Context: Radial velocities have proved to be an efficient method for membership determination if there are at least 2 or 3 red giants in a cluster. They are necessary for galactic studies, but are still missing for many open clusters.
Aims: We present the final catalogues of a long-term observing programme performed with the two coravel spectrovelocimeters for red giants in open clusters. The main aims were to detect spectroscopic binaries and determine their orbital parameters, determine the membership, and compute mean velocities for the stars and open clusters.
Methods: We computed weighted mean radial velocities for 1309 stars from 10 517 individual observations, including the systemic radial velocities from spectroscopic orbits and for cepheids.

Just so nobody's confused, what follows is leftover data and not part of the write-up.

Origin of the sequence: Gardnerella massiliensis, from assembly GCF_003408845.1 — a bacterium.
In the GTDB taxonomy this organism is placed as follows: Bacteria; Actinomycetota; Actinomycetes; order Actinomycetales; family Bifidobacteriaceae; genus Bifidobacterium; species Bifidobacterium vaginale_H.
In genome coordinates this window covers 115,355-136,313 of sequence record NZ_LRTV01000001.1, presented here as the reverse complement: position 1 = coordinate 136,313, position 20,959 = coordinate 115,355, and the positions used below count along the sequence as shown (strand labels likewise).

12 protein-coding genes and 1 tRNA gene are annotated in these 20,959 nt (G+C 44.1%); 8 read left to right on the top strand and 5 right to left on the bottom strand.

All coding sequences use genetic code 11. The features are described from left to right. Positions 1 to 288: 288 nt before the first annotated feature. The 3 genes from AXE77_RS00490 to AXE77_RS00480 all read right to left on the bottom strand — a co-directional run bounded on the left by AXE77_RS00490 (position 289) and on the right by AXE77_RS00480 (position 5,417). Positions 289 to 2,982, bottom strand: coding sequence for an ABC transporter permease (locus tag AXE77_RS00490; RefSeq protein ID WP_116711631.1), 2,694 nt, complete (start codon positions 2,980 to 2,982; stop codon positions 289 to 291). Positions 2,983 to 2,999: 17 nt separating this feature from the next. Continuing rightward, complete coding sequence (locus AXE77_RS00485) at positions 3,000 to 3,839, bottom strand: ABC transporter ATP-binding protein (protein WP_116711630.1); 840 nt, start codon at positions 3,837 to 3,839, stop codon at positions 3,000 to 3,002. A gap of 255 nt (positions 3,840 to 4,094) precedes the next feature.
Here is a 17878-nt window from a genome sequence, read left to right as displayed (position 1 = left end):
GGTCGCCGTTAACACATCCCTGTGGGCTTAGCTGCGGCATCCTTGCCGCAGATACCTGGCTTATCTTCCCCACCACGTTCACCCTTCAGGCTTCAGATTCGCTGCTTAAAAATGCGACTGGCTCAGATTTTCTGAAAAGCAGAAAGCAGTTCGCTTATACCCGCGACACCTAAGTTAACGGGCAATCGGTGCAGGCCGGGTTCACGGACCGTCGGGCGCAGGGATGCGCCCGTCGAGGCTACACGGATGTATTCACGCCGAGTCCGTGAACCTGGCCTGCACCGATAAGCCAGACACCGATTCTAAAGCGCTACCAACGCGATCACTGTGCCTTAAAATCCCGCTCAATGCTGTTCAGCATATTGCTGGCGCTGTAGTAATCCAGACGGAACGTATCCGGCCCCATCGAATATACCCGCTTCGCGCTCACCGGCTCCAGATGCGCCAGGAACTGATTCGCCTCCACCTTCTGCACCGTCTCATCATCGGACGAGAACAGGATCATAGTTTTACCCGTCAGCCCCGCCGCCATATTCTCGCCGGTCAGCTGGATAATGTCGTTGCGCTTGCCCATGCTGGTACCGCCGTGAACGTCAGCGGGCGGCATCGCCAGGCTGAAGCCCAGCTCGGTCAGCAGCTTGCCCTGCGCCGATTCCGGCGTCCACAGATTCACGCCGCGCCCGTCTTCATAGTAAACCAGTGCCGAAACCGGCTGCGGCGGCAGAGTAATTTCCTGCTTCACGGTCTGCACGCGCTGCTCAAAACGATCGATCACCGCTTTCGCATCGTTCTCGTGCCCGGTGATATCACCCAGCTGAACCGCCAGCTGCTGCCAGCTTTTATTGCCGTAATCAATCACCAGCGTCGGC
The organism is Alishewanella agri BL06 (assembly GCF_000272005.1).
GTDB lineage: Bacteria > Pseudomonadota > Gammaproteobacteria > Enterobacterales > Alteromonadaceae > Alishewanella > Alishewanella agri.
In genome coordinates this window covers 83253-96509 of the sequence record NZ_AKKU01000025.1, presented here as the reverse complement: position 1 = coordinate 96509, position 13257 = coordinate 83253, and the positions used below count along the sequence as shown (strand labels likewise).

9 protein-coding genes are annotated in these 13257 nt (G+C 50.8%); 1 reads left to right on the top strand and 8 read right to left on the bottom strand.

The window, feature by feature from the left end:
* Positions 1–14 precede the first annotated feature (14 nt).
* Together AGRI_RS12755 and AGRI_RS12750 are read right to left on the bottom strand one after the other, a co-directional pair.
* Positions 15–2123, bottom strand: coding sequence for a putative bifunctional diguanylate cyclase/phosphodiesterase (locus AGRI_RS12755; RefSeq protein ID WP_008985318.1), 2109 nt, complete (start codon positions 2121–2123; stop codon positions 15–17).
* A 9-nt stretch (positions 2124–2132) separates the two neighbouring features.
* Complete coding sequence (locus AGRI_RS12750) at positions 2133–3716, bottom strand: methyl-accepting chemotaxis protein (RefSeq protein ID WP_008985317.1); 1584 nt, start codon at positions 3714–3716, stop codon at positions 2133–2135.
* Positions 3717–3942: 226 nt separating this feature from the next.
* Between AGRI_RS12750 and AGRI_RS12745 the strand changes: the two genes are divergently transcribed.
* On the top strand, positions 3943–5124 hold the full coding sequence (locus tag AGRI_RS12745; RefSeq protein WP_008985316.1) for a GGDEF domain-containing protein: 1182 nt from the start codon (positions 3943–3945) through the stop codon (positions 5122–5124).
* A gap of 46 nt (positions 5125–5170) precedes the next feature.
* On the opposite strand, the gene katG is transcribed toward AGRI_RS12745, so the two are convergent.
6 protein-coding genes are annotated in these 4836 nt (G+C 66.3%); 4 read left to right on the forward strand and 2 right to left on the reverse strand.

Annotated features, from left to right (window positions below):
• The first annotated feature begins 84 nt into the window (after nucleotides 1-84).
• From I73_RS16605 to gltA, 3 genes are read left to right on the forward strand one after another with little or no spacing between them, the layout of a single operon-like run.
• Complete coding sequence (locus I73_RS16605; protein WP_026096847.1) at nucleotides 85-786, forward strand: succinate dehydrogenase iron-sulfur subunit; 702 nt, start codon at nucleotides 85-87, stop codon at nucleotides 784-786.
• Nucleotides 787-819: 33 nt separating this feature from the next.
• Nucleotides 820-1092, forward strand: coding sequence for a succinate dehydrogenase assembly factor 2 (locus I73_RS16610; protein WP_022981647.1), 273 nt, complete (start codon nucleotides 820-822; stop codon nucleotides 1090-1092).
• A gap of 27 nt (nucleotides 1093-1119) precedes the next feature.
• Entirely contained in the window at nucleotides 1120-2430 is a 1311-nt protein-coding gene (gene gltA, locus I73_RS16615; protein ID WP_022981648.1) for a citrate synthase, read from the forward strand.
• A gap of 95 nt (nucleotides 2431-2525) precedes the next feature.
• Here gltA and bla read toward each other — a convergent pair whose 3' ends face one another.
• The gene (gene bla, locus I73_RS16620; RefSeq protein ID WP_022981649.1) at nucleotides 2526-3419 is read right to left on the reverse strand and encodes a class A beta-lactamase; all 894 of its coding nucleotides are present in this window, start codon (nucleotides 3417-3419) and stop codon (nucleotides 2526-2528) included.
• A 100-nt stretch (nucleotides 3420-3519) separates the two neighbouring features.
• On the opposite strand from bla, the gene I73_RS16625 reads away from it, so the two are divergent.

Results: The final results are contained in three catalogues collecting 10 517 individual radial velocities, mean radial velocities for 1309 red giants, and mean radial velocities for 166 open clusters among which there are 57 new determinations. We identified 891 members and 418 non-members. We discovered a total of 288 spectroscopic binaries, among which 57 are classified as non-members. In addition 27 stars were judged to be variable in radial velocities and they are all red supergiants.
Conclusions: The present material, combined with recent absolute proper motions, will permit various investigation of the galactic distribution and space motions of a large sample of open clusters. However, the distance estimates still remain the weakest part of the necessary data. This paper is the last one in this series devoted to the study of red giants in open clusters based on radial velocities obtained with the coravel instruments.